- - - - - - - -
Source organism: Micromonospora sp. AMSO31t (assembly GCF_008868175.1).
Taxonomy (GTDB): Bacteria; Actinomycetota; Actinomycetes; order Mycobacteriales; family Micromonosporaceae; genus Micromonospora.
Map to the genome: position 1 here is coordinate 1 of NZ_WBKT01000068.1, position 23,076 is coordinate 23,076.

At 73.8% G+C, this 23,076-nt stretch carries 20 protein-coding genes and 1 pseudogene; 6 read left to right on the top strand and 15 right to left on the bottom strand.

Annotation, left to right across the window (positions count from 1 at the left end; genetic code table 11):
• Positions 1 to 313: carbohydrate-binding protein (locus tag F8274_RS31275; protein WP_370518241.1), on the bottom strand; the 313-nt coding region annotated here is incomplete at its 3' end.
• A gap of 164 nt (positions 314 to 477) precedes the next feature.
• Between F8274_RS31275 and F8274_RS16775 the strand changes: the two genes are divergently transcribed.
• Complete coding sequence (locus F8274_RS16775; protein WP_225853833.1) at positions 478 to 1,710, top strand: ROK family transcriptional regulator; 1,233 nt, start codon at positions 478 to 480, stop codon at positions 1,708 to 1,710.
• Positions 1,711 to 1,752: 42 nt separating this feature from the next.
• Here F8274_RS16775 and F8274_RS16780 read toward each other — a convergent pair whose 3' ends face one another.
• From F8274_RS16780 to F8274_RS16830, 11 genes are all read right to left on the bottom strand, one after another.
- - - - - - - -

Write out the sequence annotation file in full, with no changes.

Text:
Source organism: Micromonospora sp. AMSO31t (assembly GCF_008868175.1).
Taxonomy (GTDB): Bacteria; Actinomycetota; Actinomycetes; order Mycobacteriales; family Micromonosporaceae; genus Micromonospora.
Map to the genome: position 1 here is coordinate 1 of NZ_WBKT01000068.1, position 23,076 is coordinate 23,076.

At 73.8% G+C, this 23,076-nt stretch carries 20 protein-coding genes and 1 pseudogene; 6 read left to right on the top strand and 15 right to left on the bottom strand.

Annotation, left to right across the window (positions count from 1 at the left end; genetic code table 11):
• Positions 1 to 313: carbohydrate-binding protein (locus tag F8274_RS31275; protein WP_370518241.1), on the bottom strand; the 313-nt coding region annotated here is incomplete at its 3' end.
• A gap of 164 nt (positions 314 to 477) precedes the next feature.
• Between F8274_RS31275 and F8274_RS16775 the strand changes: the two genes are divergently transcribed.
• Complete coding sequence (locus F8274_RS16775; protein WP_225853833.1) at positions 478 to 1,710, top strand: ROK family transcriptional regulator; 1,233 nt, start codon at positions 478 to 480, stop codon at positions 1,708 to 1,710.
• Positions 1,711 to 1,752: 42 nt separating this feature from the next.
• Here F8274_RS16775 and F8274_RS16780 read toward each other — a convergent pair whose 3' ends face one another.
• From F8274_RS16780 to F8274_RS16830, 11 genes are all read right to left on the bottom strand, one after another.